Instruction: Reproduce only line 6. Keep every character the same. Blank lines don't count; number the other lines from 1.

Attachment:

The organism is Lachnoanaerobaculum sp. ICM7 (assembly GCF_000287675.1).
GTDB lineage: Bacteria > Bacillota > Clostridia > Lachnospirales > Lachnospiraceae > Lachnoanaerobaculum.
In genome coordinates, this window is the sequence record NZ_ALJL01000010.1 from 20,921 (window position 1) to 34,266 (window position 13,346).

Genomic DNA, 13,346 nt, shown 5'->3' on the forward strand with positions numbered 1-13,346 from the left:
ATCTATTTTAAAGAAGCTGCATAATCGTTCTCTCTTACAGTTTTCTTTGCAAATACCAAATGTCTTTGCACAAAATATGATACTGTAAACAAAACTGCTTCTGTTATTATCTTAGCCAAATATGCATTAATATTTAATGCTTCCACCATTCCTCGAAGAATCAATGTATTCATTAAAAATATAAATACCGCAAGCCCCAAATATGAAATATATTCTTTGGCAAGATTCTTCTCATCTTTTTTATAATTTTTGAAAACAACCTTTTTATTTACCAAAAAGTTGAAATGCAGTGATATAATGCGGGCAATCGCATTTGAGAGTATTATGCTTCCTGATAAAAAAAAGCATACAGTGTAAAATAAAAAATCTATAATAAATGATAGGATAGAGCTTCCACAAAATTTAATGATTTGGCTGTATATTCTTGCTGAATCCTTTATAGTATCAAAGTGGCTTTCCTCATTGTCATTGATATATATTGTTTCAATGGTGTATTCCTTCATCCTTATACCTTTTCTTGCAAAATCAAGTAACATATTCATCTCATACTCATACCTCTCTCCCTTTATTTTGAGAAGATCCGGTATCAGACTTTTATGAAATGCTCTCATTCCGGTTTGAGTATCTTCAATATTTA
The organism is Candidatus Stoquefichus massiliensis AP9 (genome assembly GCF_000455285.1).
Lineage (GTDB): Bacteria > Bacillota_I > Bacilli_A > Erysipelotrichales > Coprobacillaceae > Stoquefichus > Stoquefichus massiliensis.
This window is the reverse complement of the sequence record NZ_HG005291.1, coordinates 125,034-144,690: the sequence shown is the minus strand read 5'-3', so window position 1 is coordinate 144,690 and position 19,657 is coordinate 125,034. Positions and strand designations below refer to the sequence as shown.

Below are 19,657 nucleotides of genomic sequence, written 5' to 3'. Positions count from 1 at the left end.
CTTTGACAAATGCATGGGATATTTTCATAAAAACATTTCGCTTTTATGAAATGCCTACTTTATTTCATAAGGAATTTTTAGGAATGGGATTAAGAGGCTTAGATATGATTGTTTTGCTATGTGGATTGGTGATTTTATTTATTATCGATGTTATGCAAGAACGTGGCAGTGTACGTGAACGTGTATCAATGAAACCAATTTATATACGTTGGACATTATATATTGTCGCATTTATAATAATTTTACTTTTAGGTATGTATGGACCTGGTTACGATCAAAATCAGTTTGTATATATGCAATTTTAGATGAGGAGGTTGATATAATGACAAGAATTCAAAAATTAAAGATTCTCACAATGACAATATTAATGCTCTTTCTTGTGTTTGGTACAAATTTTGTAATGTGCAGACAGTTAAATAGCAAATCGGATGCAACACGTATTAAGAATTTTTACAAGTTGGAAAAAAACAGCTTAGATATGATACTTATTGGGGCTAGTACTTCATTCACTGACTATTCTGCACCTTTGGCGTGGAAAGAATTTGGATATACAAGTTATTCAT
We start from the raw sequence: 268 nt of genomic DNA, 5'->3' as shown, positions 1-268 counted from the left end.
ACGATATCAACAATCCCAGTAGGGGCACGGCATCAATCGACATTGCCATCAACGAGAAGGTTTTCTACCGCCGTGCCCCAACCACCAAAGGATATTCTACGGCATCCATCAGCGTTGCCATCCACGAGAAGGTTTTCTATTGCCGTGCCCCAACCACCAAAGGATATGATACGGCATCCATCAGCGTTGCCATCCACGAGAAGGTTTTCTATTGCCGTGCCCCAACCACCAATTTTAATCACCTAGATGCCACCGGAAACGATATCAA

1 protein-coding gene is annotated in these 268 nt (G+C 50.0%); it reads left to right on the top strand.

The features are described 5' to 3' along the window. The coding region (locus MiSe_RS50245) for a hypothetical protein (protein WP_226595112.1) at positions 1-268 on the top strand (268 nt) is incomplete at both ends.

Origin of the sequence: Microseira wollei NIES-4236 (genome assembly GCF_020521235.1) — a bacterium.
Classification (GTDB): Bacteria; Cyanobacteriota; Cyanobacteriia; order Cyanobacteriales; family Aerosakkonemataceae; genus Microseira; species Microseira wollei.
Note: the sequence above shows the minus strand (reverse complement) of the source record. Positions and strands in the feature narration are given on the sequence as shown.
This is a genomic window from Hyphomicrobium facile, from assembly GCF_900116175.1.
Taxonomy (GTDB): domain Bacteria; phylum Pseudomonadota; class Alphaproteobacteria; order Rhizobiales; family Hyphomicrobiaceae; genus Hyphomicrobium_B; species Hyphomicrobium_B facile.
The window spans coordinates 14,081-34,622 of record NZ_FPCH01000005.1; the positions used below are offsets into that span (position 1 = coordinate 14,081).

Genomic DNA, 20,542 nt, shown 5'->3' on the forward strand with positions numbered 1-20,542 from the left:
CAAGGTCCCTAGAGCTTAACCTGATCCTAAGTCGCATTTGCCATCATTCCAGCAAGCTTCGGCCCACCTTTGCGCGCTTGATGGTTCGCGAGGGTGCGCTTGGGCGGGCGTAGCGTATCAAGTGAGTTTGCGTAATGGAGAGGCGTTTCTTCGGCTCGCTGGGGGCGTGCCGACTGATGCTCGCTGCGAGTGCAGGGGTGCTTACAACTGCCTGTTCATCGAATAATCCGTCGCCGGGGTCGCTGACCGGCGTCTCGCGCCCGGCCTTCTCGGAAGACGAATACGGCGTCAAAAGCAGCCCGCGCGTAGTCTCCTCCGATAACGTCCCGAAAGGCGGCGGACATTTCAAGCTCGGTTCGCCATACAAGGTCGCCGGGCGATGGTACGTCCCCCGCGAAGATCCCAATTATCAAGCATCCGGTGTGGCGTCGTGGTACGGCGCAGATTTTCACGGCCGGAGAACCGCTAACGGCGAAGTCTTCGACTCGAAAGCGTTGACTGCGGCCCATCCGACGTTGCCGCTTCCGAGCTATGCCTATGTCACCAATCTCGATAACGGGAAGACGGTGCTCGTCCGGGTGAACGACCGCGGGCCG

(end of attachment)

The organism is Candidatus Stoquefichus massiliensis AP9 (genome assembly GCF_000455285.1).